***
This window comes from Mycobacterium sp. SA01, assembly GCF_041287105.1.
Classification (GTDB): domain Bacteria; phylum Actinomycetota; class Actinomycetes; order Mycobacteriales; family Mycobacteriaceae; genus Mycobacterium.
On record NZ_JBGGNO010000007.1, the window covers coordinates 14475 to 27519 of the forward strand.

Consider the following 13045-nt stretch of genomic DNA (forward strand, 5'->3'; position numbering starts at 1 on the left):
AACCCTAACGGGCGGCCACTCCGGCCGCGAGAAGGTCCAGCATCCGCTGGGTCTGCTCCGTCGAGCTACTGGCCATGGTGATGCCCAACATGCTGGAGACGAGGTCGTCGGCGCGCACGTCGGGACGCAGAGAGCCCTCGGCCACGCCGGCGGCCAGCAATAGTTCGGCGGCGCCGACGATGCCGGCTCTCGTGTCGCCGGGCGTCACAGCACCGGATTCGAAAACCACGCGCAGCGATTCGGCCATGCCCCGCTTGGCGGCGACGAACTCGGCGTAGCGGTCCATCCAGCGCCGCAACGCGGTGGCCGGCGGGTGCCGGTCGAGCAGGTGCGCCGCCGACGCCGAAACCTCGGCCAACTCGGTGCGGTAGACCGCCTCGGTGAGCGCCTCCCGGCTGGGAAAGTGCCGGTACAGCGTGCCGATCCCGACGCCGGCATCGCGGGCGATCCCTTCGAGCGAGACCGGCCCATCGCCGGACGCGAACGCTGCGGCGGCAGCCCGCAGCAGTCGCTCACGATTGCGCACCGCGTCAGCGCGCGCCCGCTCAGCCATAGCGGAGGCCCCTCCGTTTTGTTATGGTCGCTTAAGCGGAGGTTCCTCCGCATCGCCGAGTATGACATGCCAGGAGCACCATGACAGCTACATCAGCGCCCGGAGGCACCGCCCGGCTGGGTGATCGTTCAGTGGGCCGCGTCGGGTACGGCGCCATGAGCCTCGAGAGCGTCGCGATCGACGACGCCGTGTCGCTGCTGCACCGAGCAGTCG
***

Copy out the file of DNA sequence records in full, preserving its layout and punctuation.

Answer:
This window comes from Mycobacterium sp. SA01, assembly GCF_041287105.1.
Classification (GTDB): domain Bacteria; phylum Actinomycetota; class Actinomycetes; order Mycobacteriales; family Mycobacteriaceae; genus Mycobacterium.
On record NZ_JBGGNO010000007.1, the window covers coordinates 14475 to 27519 of the forward strand.

Consider the following 13045-nt stretch of genomic DNA (forward strand, 5'->3'; position numbering starts at 1 on the left):
AACCCTAACGGGCGGCCACTCCGGCCGCGAGAAGGTCCAGCATCCGCTGGGTCTGCTCCGTCGAGCTACTGGCCATGGTGATGCCCAACATGCTGGAGACGAGGTCGTCGGCGCGCACGTCGGGACGCAGAGAGCCCTCGGCCACGCCGGCGGCCAGCAATAGTTCGGCGGCGCCGACGATGCCGGCTCTCGTGTCGCCGGGCGTCACAGCACCGGATTCGAAAACCACGCGCAGCGATTCGGCCATGCCCCGCTTGGCGGCGACGAACTCGGCGTAGCGGTCCATCCAGCGCCGCAACGCGGTGGCCGGCGGGTGCCGGTCGAGCAGGTGCGCCGCCGACGCCGAAACCTCGGCCAACTCGGTGCGGTAGACCGCCTCGGTGAGCGCCTCCCGGCTGGGAAAGTGCCGGTACAGCGTGCCGATCCCGACGCCGGCATCGCGGGCGATCCCTTCGAGCGAGACCGGCCCATCGCCGGACGCGAACGCTGCGGCGGCAGCCCGCAGCAGTCGCTCACGATTGCGCACCGCGTCAGCGCGCGCCCGCTCAGCCATAGCGGAGGCCCCTCCGTTTTGTTATGGTCGCTTAAGCGGAGGTTCCTCCGCATCGCCGAGTATGACATGCCAGGAGCACCATGACAGCTACATCAGCGCCCGGAGGCACCGCCCGGCTGGGTGATCGTTCAGTGGGCCGCGTCGGGTACGGCGCCATGAGCCTCGAGAGCGTCGCGATCGACGACGCCGTGTCGCTGCTGCACCGAGCAGTCG